<para>Hierarchical modules have an impact on the way that GHC
      searches for files.  For a description, see <xref
      linkend="finding-hierarchical-modules">.</para>

      <para>GHC comes with a large collection of libraries arranged
      hierarchically; see the accompanying library documentation.
      There is an ongoing project to create and maintain a stable set
      of <quote>core</quote> libraries used by several Haskell
      compilers, and the libraries that GHC comes with represent the
      current status of that project.  For more details, see <ulink
      url="http://www.haskell.org/~simonmar/libraries/libraries.html">Haskell
      Libraries</ulink>.</para>

    </sect2>

    <!-- ====================== PATTERN GUARDS =======================  -->

<sect2 id="pattern-guards">
<title>Pattern guards</title>

<para>
<indexterm><primary>Pattern guards (Glasgow extension)</primary></indexterm>
The discussion that follows is an abbreviated version of Simon Peyton Jones's original <ULink URL="http://research.microsoft.com/~simonpj/Haskell/guards.html">proposal</ULink>. (Note that the proposal was written before pattern guards were implemented, so refers to them as unimplemented.)
</para>

<para>
Suppose we have an abstract data type of finite maps, with a
lookup operation:

<programlisting>
lookup :: FiniteMap -> Int -> Maybe Int
</programlisting>

The lookup returns <function>Nothing</function> if the supplied key is not in the domain of the mapping, and <function>(Just v)</function> otherwise,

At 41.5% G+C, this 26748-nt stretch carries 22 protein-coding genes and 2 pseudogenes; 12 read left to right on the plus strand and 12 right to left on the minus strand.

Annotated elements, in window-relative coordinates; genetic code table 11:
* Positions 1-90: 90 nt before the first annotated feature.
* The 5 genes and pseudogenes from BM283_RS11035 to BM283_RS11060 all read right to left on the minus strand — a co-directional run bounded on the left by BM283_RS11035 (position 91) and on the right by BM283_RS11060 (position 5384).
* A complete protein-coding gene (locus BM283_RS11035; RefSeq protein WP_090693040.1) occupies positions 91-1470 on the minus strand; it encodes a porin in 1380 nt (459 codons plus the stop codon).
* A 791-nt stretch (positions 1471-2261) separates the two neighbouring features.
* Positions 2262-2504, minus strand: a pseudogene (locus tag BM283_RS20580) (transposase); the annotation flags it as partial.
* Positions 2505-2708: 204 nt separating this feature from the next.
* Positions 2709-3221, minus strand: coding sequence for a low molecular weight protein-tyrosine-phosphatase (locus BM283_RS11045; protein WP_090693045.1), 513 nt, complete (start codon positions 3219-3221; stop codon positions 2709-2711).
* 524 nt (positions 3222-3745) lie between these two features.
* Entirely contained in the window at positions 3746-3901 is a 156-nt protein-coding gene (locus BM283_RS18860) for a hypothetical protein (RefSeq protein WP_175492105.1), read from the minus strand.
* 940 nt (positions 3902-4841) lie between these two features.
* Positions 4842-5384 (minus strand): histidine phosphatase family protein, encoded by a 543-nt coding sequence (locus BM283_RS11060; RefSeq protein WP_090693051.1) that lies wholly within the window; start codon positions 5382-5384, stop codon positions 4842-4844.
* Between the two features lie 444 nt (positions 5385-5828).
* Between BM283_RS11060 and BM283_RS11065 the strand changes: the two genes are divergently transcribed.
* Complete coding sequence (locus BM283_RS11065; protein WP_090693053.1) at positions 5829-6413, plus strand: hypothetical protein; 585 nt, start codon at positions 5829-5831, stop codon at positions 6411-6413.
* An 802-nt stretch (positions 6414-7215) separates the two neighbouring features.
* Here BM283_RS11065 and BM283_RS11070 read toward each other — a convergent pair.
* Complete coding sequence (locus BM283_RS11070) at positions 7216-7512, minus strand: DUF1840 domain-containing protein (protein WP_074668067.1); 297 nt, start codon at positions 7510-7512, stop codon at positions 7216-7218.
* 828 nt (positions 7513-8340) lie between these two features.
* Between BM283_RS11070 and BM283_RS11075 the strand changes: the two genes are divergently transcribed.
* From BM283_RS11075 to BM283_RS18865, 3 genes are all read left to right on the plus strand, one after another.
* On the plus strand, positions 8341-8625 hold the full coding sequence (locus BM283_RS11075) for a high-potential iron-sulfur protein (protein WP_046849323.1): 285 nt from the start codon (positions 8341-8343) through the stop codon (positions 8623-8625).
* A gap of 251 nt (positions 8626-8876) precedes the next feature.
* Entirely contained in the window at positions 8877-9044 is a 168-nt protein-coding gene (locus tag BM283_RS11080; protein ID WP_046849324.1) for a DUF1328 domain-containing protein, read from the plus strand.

where <VarName>v</VarName> is the value that the key maps to.  Now consider the following definition:
</para>

<programlisting>
clunky env var1 var2 | ok1 && ok2 = val1 + val2
| otherwise  = var1 + var2
where
  m1 = lookup env var1
  m2 = lookup env var2
  ok1 = maybeToBool m1
  ok2 = maybeToBool m2
  val1 = expectJust m1
  val2 = expectJust m2
</programlisting>

<para>
The auxiliary functions are 
</para>

<programlisting>
maybeToBool :: Maybe a -&gt; Bool
maybeToBool (Just x) = True
maybeToBool Nothing  = False

expectJust :: Maybe a -&gt; a
expectJust (Just x) = x
expectJust Nothing  = error "Unexpected Nothing"
</programlisting>

<para>
What is <function>clunky</function> doing? The guard <literal>ok1 &&
ok2</literal> checks that both lookups succeed, using
<function>maybeToBool</function> to convert the <function>Maybe</function>
types to booleans. The (lazily evaluated) <function>expectJust</function>
calls extract the values from the results of the lookups, and binds the
returned values to <VarName>val1</VarName> and <VarName>val2</VarName>
respectively.  If either lookup fails, then clunky takes the
<literal>otherwise</literal> case and returns the sum of its arguments.
</para>

<para>
This is certainly legal Haskell, but it is a tremendously verbose and